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Reducing the incidence of falls

The current situation

45% of patients who fall in the hospital have malnutrition1, which is significantly associated with reduced mobility.2

Collaborative leadership

How can you and your care team reduce the incidence of falls?

Work together with peer clinicians to incorporate nutritional therapy into your system’s fall prevention policies and procedures.

  • Nutrition intervention is associated with weight gain and reduced frailty.3

Nutrition intervention

Rapid nutrition intervention is important to your patients’ recovery.

Nutrition care has been shown to positively affect patients’ nutritional status, thus reducing the risk of falls. Some specific evidence-based guidelines from ESPEN* are:

  • In frail elderly, use oral nutritional supplements to improve or maintain nutritional status.4(Strength of Evidence A)
  • In geriatric patients after hip fracture and orthopedic surgery, use oral nutritional supplements to reduce complications.4 (Strength of Evidence A)

Enhanced procedures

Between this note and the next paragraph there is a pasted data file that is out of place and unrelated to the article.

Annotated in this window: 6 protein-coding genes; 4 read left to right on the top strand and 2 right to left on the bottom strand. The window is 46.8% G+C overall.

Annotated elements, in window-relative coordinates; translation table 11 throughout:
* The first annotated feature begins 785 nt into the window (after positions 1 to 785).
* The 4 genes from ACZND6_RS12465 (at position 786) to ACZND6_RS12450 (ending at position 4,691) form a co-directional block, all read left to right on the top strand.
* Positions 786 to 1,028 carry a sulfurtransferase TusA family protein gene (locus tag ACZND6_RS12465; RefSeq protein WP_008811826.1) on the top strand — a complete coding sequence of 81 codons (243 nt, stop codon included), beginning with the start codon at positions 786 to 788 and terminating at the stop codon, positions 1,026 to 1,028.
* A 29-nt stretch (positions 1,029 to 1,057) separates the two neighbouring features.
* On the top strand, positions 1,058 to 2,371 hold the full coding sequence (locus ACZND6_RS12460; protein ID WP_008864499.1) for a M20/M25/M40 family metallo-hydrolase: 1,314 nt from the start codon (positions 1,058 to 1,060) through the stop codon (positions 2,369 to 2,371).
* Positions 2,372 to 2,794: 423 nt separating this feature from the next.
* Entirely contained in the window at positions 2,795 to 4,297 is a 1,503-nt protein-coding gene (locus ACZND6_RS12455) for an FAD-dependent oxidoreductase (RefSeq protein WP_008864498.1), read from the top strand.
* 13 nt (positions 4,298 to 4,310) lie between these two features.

How can your hospital’s procedures be enhanced to help reduce the incidence of falls?

  1. Recognize and diagnose all patients at risk of malnutrition
    • Identify patients at risk of falling within 24 hours with facility-specific screening tools, like the Malnutrition Screening Tool.
    • Utilize and maximize your nutritional screening process to help identify patient targets.
  2. Rapidly implement nutrition interventions and continue monitoring your patients
    • Enhance policies to include automatic nutrition intervention for patients at risk of malnutrition.
  3. Develop a discharge plan for patient nutrition care and education
    • Empower nurses to provide patient education, outpatient instructions, and other resources for continued compliance with the nutrition care plan post-discharge.5

Reducing the incidence of falls PDF(411 KB)

Find out how nutrition can improve patient outcomes and reduce the incidence of pressure ulcers, infections and reduce avoidable readmissions.

1Bauer JD, et al. J Hum Nutr Diet. 2007;20:558-564.
2Vivanti A, et al. J Nutr Health Aging. 2011;15:388-391.
3University of Texas at Austin School of Nursing, Family Nurse Practitioner Program – Academic Institution 2006.
4Volkert D, et al. Clin Nutr. 2006;25:330-360.
5Jensen M and Hessove IB. Nutrition 1997;13:422-430.
*ESPEN = European Society for Clinical Nutrition and Metabolism